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Using PET to identify carotid occlusion patients at high risk of subsequent stroke: further insights
  1. J-C Baron
  1. Department of Clinical Neurosciences and Stroke Unit, University of Cambridge, Addenbrooke’s Hospital, Cambridge, UK
  1. Correspondence to:
 J-C Baron
 Department of Clinical Neurosciences and Stroke Unit, University of Cambridge, Addenbrooke’s Hospital, Box 83, Cambridge, CB2 2QQ, UK

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Identifying carotid occlusion patients at risk of stroke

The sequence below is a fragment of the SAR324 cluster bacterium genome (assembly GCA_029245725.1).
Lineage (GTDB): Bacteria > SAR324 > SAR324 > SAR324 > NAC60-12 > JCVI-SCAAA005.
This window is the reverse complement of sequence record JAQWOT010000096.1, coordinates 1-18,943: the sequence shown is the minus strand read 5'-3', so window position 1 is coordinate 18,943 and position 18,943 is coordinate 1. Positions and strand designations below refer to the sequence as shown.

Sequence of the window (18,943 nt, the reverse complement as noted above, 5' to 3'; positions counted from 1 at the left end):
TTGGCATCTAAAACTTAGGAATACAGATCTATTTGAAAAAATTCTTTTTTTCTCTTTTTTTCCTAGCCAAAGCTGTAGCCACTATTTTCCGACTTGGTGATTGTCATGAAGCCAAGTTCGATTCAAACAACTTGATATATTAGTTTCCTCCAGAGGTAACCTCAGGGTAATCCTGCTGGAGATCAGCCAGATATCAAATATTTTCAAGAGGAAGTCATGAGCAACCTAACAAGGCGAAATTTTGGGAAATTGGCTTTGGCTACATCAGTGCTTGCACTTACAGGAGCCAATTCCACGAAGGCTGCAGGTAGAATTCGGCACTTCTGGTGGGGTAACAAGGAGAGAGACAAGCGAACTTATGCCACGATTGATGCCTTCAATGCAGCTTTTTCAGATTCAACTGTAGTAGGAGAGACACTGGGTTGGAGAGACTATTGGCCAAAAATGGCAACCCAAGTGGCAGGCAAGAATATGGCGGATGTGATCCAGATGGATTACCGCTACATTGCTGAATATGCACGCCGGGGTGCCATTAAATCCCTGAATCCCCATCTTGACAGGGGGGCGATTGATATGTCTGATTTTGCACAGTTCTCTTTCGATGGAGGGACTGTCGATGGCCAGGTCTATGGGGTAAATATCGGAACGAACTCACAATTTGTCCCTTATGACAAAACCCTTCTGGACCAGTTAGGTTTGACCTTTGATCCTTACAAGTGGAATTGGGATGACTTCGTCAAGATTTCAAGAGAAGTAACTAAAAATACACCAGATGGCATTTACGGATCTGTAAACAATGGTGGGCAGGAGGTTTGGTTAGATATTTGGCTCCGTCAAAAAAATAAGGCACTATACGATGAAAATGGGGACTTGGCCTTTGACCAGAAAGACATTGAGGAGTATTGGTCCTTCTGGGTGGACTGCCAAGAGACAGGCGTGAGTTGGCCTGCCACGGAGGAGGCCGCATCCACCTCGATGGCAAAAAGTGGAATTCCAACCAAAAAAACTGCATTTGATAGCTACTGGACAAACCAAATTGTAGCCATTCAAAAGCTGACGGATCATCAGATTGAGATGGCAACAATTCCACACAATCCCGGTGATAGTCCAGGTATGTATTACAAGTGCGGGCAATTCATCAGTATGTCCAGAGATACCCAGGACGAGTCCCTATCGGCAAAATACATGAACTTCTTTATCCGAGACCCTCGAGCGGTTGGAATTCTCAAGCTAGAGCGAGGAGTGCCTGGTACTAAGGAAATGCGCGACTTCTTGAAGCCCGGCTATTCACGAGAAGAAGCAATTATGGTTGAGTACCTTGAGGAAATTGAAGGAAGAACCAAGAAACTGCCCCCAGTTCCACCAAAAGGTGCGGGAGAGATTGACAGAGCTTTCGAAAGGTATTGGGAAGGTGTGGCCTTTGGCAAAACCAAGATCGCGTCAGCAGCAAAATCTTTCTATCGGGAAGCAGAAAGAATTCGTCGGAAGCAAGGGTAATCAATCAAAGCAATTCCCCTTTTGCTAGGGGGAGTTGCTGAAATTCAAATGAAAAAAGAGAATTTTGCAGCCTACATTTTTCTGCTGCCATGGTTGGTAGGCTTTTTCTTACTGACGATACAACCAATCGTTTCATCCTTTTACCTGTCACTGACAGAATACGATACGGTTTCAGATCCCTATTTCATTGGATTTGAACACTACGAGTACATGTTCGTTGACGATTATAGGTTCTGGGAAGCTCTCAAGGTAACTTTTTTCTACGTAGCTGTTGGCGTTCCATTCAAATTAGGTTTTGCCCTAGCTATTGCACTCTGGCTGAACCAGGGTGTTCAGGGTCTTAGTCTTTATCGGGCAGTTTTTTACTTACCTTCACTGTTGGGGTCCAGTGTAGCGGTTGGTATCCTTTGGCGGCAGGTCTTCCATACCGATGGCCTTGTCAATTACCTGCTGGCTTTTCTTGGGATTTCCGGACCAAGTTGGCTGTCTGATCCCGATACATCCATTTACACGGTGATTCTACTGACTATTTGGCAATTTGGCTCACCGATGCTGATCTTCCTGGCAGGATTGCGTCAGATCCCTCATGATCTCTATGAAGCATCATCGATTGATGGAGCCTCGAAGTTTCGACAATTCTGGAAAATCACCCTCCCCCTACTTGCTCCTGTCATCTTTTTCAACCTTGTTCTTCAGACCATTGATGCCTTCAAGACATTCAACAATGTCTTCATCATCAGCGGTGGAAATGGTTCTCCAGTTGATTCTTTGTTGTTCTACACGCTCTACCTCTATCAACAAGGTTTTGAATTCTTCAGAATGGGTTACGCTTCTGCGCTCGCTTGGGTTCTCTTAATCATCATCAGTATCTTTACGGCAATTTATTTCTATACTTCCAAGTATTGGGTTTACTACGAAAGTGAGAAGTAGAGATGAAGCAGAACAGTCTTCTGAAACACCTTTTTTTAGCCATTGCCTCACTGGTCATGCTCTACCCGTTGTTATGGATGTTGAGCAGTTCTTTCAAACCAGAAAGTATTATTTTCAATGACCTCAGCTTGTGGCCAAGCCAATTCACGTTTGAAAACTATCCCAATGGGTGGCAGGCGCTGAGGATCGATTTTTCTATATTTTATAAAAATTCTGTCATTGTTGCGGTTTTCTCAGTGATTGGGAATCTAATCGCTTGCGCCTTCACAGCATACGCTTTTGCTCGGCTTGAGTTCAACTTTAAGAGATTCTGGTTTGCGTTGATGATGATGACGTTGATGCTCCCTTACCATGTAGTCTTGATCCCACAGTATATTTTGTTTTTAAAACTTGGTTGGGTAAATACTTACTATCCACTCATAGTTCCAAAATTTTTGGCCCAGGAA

Although atherothrombotic occlusion of the internal carotid artery (ICA) can cause a devastating stroke, in many instances it is a benign event, causing only transient ischaemic attacks (TIAs), a minor stroke, or even no symptom at all. Despite optimal medical treatment, however, the subsequent risk of stroke in patients with symptomatic ICA occlusion is around 7% per year, with 6% ipsilateral. It would be important to be able to identify patients at high risk of subsequent stroke to implement appropriate prevention. Studies performed over the last two decades have provided strong evidence that haemodynamic factors play a major role in such risk. The association of focally decreased cerebral blood flow (CBF) and increased oxygen extraction fraction (OEF)—coined “misery perfusion”—was first …

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